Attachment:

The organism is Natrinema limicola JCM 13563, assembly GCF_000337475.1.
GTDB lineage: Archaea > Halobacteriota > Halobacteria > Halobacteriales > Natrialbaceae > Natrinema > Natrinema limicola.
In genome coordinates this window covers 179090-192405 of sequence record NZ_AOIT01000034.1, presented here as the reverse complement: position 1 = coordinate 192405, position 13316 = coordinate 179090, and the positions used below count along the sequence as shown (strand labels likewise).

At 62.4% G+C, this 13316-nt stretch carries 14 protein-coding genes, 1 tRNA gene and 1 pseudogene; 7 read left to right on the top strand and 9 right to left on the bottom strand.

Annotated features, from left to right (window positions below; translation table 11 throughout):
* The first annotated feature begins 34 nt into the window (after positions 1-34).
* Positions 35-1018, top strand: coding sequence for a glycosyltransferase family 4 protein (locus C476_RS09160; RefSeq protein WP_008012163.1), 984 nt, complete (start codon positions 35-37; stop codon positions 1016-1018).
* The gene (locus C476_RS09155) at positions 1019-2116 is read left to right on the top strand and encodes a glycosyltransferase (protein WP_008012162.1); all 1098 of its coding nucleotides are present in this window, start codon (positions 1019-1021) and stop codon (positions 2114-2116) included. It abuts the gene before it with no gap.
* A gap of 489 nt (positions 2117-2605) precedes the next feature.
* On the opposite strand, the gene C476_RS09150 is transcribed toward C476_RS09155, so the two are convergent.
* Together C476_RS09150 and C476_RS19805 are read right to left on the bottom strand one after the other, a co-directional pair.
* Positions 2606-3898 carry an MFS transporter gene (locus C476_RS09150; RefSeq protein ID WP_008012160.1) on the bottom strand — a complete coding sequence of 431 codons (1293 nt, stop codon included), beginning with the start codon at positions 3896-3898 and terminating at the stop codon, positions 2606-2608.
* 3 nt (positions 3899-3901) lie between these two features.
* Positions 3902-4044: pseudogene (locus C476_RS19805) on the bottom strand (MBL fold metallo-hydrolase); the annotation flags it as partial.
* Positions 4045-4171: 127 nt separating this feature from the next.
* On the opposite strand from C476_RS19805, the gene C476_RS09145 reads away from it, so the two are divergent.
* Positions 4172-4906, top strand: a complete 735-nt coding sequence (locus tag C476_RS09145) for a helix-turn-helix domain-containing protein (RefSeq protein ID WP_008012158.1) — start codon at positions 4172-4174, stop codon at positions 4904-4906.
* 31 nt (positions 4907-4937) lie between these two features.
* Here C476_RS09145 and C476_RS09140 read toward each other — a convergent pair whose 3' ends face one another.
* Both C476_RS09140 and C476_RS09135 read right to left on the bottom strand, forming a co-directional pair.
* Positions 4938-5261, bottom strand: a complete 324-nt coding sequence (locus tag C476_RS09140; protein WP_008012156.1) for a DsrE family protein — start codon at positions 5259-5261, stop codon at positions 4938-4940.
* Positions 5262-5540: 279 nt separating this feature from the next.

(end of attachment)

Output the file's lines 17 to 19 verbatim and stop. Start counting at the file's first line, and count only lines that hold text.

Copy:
* Positions 4172-4906, top strand: a complete 735-nt coding sequence (locus tag C476_RS09145) for a helix-turn-helix domain-containing protein (RefSeq protein ID WP_008012158.1) — start codon at positions 4172-4174, stop codon at positions 4904-4906.
* 31 nt (positions 4907-4937) lie between these two features.
* Here C476_RS09145 and C476_RS09140 read toward each other — a convergent pair whose 3' ends face one another.